10. bigbrowndog

    bigbrowndog

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    Our Reporters :eek: Turns out the boat was a canoe. :doh: They now claim the bloke tried to fight it off with an oar???[ maybe a paddle] eventually the crock got him and turned the canoe over. Luckily the lady was able to swim ashore. The 4 meter 13 foot Crockerdile was later shot as of tonight the man has not been found. Apparently the couple were regular visitors to the area.Canoes and crocks , bad odds there. :rolleyes:
     
  11. bigbrowndog

    bigbrowndog

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    Barry Jefferies plays ball with grandson Tyler Drummond at a family gathering


    Search for croc victim called off
    By VIKKI CAMPION and AAP
    22aug05
    POLICE have called off the search for a missing Queensland man believed fatally attacked by a crocodile.

    They conceded yesterday there was little hope of finding Townsville resident Barry Jefferies.

    Queensland Parks and Wildlife personnel will continue to monitor the area where he was attacked.

    Mr Jefferies, 60, was fishing with his wife Glenda at nightfall last Tuesday when he was dragged from their canoe by a crocodile at Cape York's Lakefield National Park.

    Mrs Jefferies returned home to Townsville at the weekend.

    A family spokesman said yesterday his family had no comment.

    "It is a bit soon," he said.

    A workmate of Mr Jefferies, Queensland Council of Unions president Les Moffitt, yesterday said police could not search forever.

    "It is very sad," he said.

    "They can only search for so long.

    "He would really need a miracle now."

    The 400kg, 3.8m crocodile believed responsible was shot on Wednesday.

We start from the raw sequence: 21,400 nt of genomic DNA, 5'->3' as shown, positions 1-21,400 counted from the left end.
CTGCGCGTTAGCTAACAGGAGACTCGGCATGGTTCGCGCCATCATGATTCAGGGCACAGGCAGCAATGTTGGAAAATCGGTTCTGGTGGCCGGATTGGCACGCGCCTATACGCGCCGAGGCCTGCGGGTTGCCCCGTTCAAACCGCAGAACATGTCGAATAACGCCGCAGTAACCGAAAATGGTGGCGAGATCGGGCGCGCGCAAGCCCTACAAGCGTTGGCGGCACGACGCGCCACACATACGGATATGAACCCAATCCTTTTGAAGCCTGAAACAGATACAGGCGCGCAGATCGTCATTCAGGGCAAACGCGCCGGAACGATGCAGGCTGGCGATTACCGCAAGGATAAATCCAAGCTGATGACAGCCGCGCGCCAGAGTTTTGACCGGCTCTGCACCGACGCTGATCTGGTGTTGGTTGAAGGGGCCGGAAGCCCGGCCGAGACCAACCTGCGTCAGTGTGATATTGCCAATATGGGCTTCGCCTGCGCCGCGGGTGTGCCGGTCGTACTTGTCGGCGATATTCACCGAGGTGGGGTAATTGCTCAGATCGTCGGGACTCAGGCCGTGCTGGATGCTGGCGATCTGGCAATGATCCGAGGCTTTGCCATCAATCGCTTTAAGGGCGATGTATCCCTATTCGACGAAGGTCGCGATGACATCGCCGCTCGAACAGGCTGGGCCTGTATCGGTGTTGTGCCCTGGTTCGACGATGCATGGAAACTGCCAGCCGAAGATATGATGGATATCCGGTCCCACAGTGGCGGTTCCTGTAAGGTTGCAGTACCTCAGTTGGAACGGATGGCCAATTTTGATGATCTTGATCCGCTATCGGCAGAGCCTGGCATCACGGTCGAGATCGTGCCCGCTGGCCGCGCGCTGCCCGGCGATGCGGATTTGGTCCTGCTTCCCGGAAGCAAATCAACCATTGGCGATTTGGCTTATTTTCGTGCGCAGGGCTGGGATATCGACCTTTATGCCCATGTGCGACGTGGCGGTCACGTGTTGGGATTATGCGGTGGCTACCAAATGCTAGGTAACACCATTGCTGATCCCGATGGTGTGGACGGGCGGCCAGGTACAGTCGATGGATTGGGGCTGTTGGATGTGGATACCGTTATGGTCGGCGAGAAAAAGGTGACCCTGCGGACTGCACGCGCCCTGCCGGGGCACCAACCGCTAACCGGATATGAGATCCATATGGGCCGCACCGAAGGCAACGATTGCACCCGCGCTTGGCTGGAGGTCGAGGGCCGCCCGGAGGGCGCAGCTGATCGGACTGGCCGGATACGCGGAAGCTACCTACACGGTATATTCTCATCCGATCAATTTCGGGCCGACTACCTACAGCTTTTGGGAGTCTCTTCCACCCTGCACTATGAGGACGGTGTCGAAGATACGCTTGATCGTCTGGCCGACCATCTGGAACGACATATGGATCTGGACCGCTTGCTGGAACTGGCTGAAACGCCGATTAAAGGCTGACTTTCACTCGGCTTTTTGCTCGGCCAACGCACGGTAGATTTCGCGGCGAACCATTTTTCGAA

But a post-mortem examination failed to find any human traces inside.

    Police and Queensland Parks and Wildlife personnel have been searching for Mr Jefferies for several days in numerous vessels.

    They conducted a final search of the area yesterday morning.

    "All possible search avenues have now been exhausted," a police spokeswoman said.

    "A debrief of personnel involved in the search has been held and park rangers based in the national park will continue to monitor the area."

    Police said Mr Jefferies' 'torn and damaged' clothing, found in a bunch of reeds about 200m upstream from the couple's campsite on Friday, were undergoing forensic testing.

    The tests on Mr Jefferies' shirt and shorts are set to determine whether he was taken by the croc that authorities killed and how he died.

    Mrs Jefferies told police her husband had been trying to push the croc away from the canoe with a paddle when it grabbed him by the arm.

    Mrs Jefferies was thrown into the water when the boat flipped during the attack, but swam to shore and raised the alarm.

    The attack has intensified the long-running debate over whether crocodiles should be culled.

    Queensland Opposition Leader Lawrence Springborg has pushed for croc culling, arguing it is vital to avoid further deaths.

    But famous crocodile hunter Steve Irwin said culling could hurt the region's ecological balance.

    "We have already taken them to the brink through hunting once before," he said.

    "We now have to learn about everything about their secret lives so we can safely live with them into the future," he said.

    Queensland Environment Minister Desley Boyle has agreed, saying a crocodile cull would only lure people into a false sense of security.



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  12. folsom50

    folsom50

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    Lite them fawkers up and keep it a secret. If you need help, just ring. :cool: